Interview with Martin Kielmann

02.06.2020

Martin Johannes Kielmann is a Photographer and Art Director. His fashion assignments take him all over the world, and he has worked on numerous fashion shoots. In 2019, his photography career brought him to Tanzania’s cotton fields. The pictures he took of the initiative’s activities there illustrate this year’s annual report for CmiA.

Martin J. Kielmann

What were your motivations and expectations when you arrived in this east African country?

I loved the fact that I was in Tanzania to photograph smallholder farmers—some of whom had never had their picture taken before—rather than professional models. For me, that is the best kind of photography, and my work in Tanzania was a real journey of discovery. It allowed me to reveal the characters and personalities of the people behind Cotton made in Africa through my photos. I fully immersed myself in the situation, letting the people in front of the camera speak for themselves and allowing my usual methods and habits to fade into the background. 

What were your most memorable moments or experiences?

In the studio, the focus is on process, procedure, and organisation. In Tanzania, the most important thing was to capture the moment. The opportunity for a good picture comes about by chance and can be over in seconds. I was also inspired to see the people in a new light: natural and authentic, exuding extraordinary calmness and friendliness as well as deep humility towards the resources and the work by which they make their daily living. In retrospect, numerous photos reveal—in addition to pride and respect for nature—a focus on the subjects’ hands, representing the human skill that is essential to living in this environment. I was immensely affected by a visit to a primary school, where we played football with pupils during break time. It was great—one of the best experiences I have ever had on a trip.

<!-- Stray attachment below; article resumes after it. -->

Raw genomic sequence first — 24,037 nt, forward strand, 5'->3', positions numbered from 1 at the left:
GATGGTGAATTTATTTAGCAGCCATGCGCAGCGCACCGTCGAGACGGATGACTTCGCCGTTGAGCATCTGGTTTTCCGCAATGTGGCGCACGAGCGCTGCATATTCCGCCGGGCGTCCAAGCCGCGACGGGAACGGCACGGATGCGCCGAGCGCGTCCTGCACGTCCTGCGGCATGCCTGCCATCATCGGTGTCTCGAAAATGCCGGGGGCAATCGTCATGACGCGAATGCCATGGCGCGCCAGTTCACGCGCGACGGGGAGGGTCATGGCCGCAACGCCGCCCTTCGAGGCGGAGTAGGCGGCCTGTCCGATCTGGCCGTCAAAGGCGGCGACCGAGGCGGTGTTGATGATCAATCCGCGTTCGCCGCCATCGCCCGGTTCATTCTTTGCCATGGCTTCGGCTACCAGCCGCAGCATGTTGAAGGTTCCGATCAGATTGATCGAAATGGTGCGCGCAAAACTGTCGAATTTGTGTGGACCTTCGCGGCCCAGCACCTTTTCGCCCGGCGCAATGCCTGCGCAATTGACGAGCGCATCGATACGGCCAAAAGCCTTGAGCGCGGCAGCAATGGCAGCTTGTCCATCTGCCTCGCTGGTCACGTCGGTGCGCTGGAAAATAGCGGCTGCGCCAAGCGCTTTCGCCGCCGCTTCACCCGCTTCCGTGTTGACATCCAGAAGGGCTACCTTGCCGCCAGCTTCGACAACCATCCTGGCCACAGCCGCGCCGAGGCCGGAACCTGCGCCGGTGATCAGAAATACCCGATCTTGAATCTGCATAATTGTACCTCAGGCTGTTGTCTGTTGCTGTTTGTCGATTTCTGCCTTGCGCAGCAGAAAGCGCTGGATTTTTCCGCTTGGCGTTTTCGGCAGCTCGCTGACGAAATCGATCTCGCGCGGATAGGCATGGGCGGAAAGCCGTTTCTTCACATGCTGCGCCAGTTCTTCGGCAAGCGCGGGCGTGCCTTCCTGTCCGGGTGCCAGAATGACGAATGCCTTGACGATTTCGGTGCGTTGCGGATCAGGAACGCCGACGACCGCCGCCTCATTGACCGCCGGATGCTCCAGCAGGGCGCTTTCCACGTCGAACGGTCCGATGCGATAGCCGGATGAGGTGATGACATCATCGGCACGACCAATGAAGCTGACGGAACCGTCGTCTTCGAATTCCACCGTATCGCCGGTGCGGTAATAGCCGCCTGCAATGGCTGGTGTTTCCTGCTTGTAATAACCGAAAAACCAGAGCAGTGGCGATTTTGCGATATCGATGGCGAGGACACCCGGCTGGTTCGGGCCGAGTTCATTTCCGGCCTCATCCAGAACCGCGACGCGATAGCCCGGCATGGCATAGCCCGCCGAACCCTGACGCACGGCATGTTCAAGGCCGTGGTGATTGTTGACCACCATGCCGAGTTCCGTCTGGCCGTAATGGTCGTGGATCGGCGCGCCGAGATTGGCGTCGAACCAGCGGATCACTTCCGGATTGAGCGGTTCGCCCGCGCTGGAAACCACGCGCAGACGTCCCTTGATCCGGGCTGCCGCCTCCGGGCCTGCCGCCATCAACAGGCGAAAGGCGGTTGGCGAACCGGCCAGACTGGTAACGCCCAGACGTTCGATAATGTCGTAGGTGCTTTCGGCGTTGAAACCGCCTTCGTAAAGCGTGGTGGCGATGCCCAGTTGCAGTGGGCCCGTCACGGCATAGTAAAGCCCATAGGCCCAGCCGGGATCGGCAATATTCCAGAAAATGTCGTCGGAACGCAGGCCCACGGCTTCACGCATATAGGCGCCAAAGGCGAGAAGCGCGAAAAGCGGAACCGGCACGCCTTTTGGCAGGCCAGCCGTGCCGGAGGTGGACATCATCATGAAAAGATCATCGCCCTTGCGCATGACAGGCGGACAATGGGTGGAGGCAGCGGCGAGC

What would you like to tell consumers and fashion labels?

To spend some time taking a closer look and asking themselves, “What am I really wearing?” I was deeply impressed by the people who produce the cotton for our clothes and by the work they do. I will never forget seeing how many people are involved in the production and processing of the raw material.